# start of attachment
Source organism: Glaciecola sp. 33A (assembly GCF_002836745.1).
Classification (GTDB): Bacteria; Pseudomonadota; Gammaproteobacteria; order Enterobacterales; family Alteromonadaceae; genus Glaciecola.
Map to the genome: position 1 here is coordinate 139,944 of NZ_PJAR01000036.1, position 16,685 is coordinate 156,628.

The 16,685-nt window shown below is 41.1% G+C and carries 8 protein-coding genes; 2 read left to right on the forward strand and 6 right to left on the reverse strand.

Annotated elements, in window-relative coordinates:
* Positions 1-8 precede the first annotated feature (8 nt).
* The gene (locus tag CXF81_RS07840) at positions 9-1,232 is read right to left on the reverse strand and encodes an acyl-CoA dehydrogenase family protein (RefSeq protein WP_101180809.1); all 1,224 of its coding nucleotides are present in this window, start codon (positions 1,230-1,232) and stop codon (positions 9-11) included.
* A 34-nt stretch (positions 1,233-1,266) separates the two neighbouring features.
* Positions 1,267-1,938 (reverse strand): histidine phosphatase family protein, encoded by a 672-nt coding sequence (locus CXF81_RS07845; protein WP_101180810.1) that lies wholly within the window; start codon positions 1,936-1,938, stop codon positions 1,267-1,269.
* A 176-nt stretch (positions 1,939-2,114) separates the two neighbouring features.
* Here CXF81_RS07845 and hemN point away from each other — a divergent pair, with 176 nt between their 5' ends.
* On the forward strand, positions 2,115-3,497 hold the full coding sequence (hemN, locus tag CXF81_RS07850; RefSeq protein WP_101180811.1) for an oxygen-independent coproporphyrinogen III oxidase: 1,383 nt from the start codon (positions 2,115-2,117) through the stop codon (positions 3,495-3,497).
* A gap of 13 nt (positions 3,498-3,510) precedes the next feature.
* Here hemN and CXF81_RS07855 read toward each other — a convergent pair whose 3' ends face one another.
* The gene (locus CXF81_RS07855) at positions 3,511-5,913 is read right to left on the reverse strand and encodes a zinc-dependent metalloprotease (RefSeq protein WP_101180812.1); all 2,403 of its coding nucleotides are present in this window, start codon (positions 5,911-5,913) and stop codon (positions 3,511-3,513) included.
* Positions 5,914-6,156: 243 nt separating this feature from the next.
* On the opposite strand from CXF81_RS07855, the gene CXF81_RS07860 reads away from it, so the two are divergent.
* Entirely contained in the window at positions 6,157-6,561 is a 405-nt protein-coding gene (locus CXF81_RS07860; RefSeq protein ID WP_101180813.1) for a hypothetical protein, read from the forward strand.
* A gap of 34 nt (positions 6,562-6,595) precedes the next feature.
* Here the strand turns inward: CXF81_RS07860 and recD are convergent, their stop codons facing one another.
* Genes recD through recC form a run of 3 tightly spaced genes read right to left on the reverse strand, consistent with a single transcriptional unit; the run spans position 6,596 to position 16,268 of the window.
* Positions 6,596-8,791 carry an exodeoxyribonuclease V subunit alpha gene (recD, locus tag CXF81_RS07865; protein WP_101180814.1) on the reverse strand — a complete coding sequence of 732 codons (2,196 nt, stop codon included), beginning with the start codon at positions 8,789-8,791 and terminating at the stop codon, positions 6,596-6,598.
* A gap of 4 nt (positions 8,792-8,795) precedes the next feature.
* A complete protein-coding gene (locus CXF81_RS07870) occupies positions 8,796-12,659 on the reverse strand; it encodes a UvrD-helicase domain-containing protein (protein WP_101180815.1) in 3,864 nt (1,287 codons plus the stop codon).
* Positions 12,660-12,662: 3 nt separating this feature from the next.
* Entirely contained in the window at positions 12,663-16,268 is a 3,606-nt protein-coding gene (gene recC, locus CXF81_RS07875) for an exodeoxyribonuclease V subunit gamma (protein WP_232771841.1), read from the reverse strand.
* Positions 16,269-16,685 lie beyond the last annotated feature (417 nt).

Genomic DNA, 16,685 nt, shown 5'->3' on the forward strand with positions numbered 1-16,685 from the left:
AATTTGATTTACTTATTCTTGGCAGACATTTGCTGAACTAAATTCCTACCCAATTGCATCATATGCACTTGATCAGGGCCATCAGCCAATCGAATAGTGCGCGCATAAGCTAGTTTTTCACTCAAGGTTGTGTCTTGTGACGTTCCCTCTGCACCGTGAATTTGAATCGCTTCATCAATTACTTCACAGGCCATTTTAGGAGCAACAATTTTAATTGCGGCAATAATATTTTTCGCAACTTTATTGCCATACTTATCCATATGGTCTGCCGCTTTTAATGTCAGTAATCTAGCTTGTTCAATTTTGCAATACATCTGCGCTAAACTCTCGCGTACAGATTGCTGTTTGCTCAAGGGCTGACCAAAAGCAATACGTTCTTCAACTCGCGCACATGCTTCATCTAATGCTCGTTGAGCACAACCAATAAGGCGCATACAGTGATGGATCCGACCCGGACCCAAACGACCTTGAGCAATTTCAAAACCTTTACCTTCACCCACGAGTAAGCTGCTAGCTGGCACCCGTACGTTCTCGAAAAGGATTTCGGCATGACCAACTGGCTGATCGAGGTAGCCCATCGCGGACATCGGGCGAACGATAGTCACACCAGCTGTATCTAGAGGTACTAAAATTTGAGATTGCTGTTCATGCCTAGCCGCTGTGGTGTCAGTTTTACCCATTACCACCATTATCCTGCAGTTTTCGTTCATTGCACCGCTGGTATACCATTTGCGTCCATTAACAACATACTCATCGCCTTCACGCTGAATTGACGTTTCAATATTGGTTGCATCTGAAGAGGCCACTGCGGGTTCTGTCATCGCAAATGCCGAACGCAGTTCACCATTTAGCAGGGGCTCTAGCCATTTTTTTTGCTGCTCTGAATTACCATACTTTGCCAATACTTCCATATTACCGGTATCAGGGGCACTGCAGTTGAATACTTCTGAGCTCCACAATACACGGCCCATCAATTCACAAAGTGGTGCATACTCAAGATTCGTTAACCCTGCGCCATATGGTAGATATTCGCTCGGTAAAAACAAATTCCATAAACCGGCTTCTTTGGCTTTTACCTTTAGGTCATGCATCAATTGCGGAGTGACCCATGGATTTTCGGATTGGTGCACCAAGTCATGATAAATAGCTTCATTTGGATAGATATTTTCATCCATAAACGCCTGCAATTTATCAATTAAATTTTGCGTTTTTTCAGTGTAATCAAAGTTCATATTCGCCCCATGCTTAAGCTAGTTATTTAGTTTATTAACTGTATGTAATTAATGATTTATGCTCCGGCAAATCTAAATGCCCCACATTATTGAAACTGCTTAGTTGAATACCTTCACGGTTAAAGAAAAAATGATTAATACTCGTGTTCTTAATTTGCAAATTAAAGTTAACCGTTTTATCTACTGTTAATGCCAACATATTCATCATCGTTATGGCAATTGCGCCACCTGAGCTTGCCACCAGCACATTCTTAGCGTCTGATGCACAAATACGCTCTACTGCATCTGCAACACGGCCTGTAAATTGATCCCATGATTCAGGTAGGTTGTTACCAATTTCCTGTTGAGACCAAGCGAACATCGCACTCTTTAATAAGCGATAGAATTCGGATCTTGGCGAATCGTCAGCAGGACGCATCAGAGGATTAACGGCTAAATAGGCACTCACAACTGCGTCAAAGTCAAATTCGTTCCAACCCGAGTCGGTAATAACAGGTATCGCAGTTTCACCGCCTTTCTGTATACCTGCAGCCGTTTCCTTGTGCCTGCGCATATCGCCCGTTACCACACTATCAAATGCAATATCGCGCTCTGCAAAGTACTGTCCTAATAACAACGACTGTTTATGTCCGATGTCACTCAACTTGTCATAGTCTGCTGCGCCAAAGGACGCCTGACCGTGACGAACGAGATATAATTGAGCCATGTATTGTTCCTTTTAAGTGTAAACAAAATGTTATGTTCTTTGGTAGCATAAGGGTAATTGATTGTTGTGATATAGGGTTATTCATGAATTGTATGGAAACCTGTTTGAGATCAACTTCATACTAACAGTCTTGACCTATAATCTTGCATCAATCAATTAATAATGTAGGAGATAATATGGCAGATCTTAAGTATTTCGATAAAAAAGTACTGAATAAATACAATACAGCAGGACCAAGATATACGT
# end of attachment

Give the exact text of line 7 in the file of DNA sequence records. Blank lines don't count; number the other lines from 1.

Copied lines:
* The gene (locus tag CXF81_RS07840) at positions 9-1,232 is read right to left on the reverse strand and encodes an acyl-CoA dehydrogenase family protein (RefSeq protein WP_101180809.1); all 1,224 of its coding nucleotides are present in this window, start codon (positions 1,230-1,232) and stop codon (positions 9-11) included.